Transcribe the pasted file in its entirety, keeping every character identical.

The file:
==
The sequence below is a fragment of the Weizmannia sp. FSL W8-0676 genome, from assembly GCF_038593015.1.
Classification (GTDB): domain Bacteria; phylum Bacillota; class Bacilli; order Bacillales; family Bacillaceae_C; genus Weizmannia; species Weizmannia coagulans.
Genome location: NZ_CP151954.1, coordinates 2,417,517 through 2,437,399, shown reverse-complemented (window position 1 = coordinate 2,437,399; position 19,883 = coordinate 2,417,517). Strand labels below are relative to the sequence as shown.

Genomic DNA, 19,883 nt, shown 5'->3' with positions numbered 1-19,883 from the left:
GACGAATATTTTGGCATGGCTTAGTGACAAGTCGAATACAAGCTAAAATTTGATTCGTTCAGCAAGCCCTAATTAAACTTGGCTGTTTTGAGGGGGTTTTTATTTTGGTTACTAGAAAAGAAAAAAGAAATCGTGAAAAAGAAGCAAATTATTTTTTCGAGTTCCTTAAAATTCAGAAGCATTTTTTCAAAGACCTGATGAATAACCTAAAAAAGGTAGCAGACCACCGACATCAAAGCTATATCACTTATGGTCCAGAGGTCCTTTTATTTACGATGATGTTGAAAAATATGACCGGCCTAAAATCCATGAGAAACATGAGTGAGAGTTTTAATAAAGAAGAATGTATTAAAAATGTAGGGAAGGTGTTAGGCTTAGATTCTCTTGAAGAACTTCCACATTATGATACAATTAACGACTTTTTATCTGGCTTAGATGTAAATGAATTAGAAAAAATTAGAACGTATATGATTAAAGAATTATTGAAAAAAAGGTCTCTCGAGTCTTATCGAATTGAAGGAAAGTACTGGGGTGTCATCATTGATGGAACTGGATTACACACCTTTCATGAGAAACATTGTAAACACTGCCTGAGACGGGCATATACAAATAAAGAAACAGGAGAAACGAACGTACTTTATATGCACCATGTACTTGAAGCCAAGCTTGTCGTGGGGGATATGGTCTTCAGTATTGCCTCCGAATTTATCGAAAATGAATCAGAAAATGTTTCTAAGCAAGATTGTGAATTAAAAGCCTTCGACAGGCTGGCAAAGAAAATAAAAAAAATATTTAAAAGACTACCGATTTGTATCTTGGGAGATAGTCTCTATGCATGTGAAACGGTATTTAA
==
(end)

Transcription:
The sequence below is a fragment of the Weizmannia sp. FSL W8-0676 genome, from assembly GCF_038593015.1.
Classification (GTDB): domain Bacteria; phylum Bacillota; class Bacilli; order Bacillales; family Bacillaceae_C; genus Weizmannia; species Weizmannia coagulans.
Genome location: NZ_CP151954.1, coordinates 2,417,517 through 2,437,399, shown reverse-complemented (window position 1 = coordinate 2,437,399; position 19,883 = coordinate 2,417,517). Strand labels below are relative to the sequence as shown.

Genomic DNA, 19,883 nt, shown 5'->3' with positions numbered 1-19,883 from the left:
GACGAATATTTTGGCATGGCTTAGTGACAAGTCGAATACAAGCTAAAATTTGATTCGTTCAGCAAGCCCTAATTAAACTTGGCTGTTTTGAGGGGGTTTTTATTTTGGTTACTAGAAAAGAAAAAAGAAATCGTGAAAAAGAAGCAAATTATTTTTTCGAGTTCCTTAAAATTCAGAAGCATTTTTTCAAAGACCTGATGAATAACCTAAAAAAGGTAGCAGACCACCGACATCAAAGCTATATCACTTATGGTCCAGAGGTCCTTTTATTTACGATGATGTTGAAAAATATGACCGGCCTAAAATCCATGAGAAACATGAGTGAGAGTTTTAATAAAGAAGAATGTATTAAAAATGTAGGGAAGGTGTTAGGCTTAGATTCTCTTGAAGAACTTCCACATTATGATACAATTAACGACTTTTTATCTGGCTTAGATGTAAATGAATTAGAAAAAATTAGAACGTATATGATTAAAGAATTATTGAAAAAAAGGTCTCTCGAGTCTTATCGAATTGAAGGAAAGTACTGGGGTGTCATCATTGATGGAACTGGATTACACACCTTTCATGAGAAACATTGTAAACACTGCCTGAGACGGGCATATACAAATAAAGAAACAGGAGAAACGAACGTACTTTATATGCACCATGTACTTGAAGCCAAGCTTGTCGTGGGGGATATGGTCTTCAGTATTGCCTCCGAATTTATCGAAAATGAATCAGAAAATGTTTCTAAGCAAGATTGTGAATTAAAAGCCTTCGACAGGCTGGCAAAGAAAATAAAAAAAATATTTAAAAGACTACCGATTTGTATCTTGGGAGATAGTCTCTATGCATGTGAAACGGTATTTAA